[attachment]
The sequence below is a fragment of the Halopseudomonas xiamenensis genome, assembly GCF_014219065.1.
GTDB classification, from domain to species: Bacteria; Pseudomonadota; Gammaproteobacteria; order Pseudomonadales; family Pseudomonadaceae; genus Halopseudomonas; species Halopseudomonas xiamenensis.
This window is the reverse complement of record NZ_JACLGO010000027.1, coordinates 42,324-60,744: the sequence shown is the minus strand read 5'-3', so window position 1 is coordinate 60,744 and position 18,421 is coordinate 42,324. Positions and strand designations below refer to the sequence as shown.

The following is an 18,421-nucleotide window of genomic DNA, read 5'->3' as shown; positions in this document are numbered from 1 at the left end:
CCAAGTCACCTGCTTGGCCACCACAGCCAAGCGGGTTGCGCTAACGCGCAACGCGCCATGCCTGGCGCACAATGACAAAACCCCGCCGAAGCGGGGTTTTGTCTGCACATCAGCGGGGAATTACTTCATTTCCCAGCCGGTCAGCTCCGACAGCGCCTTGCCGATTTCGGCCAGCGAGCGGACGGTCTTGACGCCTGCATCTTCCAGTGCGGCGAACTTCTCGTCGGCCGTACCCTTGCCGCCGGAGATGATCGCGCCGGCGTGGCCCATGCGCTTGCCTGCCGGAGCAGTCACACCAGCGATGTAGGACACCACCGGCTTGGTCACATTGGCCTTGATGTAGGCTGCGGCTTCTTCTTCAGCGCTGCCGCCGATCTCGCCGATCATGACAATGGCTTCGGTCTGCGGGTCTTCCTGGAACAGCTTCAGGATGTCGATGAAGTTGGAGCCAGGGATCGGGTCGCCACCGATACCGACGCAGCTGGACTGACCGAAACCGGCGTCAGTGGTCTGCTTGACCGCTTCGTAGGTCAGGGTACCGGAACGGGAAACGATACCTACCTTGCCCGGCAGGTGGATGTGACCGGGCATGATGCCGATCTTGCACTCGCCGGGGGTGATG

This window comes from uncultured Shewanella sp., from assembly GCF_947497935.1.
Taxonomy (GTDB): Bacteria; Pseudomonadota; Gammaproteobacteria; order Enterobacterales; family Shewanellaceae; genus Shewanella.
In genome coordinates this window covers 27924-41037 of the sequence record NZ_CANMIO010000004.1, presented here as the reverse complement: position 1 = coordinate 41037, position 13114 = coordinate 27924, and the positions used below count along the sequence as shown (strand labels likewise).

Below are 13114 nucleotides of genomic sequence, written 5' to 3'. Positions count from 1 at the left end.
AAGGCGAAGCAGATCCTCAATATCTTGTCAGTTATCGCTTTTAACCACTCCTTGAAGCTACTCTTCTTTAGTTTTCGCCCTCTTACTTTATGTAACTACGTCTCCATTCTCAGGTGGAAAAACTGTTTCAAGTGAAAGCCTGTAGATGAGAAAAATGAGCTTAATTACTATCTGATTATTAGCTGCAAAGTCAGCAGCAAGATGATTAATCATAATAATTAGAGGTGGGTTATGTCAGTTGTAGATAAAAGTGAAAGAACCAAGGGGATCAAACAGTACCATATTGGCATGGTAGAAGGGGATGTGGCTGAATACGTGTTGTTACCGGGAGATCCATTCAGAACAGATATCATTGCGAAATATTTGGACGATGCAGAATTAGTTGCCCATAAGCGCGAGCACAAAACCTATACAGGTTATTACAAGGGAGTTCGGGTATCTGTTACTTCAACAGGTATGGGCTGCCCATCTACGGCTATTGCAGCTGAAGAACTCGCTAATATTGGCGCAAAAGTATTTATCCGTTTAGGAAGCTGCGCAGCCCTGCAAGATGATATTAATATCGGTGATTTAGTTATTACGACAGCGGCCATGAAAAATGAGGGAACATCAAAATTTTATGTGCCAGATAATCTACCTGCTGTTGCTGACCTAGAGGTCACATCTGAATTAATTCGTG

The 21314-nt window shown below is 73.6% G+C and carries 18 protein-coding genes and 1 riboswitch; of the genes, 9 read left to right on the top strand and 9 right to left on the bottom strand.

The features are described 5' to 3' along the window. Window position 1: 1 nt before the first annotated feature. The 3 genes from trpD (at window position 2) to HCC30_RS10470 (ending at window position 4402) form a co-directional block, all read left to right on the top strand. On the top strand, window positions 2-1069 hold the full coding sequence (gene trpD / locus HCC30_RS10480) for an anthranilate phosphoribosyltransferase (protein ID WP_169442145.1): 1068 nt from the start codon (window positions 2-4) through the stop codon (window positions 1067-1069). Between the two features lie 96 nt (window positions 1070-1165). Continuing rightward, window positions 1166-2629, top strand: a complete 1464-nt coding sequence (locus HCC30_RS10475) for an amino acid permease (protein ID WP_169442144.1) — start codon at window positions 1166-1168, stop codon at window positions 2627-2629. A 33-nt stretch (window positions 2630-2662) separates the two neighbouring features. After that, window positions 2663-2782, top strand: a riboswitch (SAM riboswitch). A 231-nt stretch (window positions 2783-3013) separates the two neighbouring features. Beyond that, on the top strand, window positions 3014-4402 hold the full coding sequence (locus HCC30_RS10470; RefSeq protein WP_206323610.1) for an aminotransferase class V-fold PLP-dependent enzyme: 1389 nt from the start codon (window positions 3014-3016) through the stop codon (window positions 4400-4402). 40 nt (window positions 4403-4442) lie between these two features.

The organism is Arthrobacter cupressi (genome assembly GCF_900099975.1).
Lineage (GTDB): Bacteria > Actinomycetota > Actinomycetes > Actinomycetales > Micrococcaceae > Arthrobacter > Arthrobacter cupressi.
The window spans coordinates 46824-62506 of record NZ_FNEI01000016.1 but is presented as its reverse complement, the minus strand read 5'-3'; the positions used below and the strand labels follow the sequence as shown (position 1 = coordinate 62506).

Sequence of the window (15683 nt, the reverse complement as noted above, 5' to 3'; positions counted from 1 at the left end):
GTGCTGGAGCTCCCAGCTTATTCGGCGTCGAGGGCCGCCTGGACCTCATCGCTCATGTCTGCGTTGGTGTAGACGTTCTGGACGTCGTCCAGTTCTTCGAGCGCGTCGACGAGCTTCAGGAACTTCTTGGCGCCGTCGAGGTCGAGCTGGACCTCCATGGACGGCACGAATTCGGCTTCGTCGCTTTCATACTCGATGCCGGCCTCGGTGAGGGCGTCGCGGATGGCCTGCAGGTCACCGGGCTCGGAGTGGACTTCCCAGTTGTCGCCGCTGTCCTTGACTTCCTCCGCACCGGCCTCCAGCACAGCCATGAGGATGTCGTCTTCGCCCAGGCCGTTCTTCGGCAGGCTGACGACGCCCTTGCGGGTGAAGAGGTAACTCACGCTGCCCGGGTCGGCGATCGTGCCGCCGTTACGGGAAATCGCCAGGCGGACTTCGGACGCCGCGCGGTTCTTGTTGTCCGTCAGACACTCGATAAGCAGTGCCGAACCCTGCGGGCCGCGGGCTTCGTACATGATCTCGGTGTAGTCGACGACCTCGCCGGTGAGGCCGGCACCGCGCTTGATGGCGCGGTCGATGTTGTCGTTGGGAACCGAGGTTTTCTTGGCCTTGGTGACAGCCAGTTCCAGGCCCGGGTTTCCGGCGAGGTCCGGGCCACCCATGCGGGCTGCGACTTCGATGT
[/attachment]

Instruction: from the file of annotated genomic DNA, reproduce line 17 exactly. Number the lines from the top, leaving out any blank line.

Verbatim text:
GTGCTGGAGCTCCCAGCTTATTCGGCGTCGAGGGCCGCCTGGACCTCATCGCTCATGTCTGCGTTGGTGTAGACGTTCTGGACGTCGTCCAGTTCTTCGAGCGCGTCGACGAGCTTCAGGAACTTCTTGGCGCCGTCGAGGTCGAGCTGGACCTCCATGGACGGCACGAATTCGGCTTCGTCGCTTTCATACTCGATGCCGGCCTCGGTGAGGGCGTCGCGGATGGCCTGCAGGTCACCGGGCTCGGAGTGGACTTCCCAGTTGTCGCCGCTGTCCTTGACTTCCTCCGCACCGGCCTCCAGCACAGCCATGAGGATGTCGTCTTCGCCCAGGCCGTTCTTCGGCAGGCTGACGACGCCCTTGCGGGTGAAGAGGTAACTCACGCTGCCCGGGTCGGCGATCGTGCCGCCGTTACGGGAAATCGCCAGGCGGACTTCGGACGCCGCGCGGTTCTTGTTGTCCGTCAGACACTCGATAAGCAGTGCCGAACCCTGCGGGCCGCGGGCTTCGTACATGATCTCGGTGTAGTCGACGACCTCGCCGGTGAGGCCGGCACCGCGCTTGATGGCGCGGTCGATGTTGTCGTTGGGAACCGAGGTTTTCTTGGCCTTGGTGACAGCCAGTTCCAGGCCCGGGTTTCCGGCGAGGTCCGGGCCACCCATGCGGGCTGCGACTTCGATGT